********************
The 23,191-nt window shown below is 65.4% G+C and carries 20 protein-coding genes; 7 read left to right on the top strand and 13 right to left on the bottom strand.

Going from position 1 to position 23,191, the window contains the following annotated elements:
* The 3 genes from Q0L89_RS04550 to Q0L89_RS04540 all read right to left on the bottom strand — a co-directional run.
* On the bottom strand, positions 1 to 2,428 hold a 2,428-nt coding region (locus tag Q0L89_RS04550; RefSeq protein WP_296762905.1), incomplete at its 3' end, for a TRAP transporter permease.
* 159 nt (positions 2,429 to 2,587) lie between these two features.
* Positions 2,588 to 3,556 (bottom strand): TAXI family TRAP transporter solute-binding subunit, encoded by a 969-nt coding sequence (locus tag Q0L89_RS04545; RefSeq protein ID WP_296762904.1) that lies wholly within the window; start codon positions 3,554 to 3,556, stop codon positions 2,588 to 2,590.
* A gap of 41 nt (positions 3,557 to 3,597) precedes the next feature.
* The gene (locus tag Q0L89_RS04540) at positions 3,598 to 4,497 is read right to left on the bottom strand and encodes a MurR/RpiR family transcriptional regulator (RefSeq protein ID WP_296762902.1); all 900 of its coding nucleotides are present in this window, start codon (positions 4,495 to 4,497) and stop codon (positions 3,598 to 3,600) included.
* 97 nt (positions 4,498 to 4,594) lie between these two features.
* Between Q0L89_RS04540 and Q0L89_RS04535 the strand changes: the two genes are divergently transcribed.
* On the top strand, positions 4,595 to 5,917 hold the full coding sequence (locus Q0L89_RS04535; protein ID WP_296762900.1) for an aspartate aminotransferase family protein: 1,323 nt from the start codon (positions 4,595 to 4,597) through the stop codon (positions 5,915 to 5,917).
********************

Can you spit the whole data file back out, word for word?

The 23,191-nt window shown below is 65.4% G+C and carries 20 protein-coding genes; 7 read left to right on the top strand and 13 right to left on the bottom strand.

Going from position 1 to position 23,191, the window contains the following annotated elements:
* The 3 genes from Q0L89_RS04550 to Q0L89_RS04540 all read right to left on the bottom strand — a co-directional run.
* On the bottom strand, positions 1 to 2,428 hold a 2,428-nt coding region (locus tag Q0L89_RS04550; RefSeq protein WP_296762905.1), incomplete at its 3' end, for a TRAP transporter permease.
* 159 nt (positions 2,429 to 2,587) lie between these two features.
* Positions 2,588 to 3,556 (bottom strand): TAXI family TRAP transporter solute-binding subunit, encoded by a 969-nt coding sequence (locus tag Q0L89_RS04545; RefSeq protein ID WP_296762904.1) that lies wholly within the window; start codon positions 3,554 to 3,556, stop codon positions 2,588 to 2,590.
* A gap of 41 nt (positions 3,557 to 3,597) precedes the next feature.
* The gene (locus tag Q0L89_RS04540) at positions 3,598 to 4,497 is read right to left on the bottom strand and encodes a MurR/RpiR family transcriptional regulator (RefSeq protein ID WP_296762902.1); all 900 of its coding nucleotides are present in this window, start codon (positions 4,495 to 4,497) and stop codon (positions 3,598 to 3,600) included.
* 97 nt (positions 4,498 to 4,594) lie between these two features.
* Between Q0L89_RS04540 and Q0L89_RS04535 the strand changes: the two genes are divergently transcribed.
* On the top strand, positions 4,595 to 5,917 hold the full coding sequence (locus Q0L89_RS04535; protein ID WP_296762900.1) for an aspartate aminotransferase family protein: 1,323 nt from the start codon (positions 4,595 to 4,597) through the stop codon (positions 5,915 to 5,917).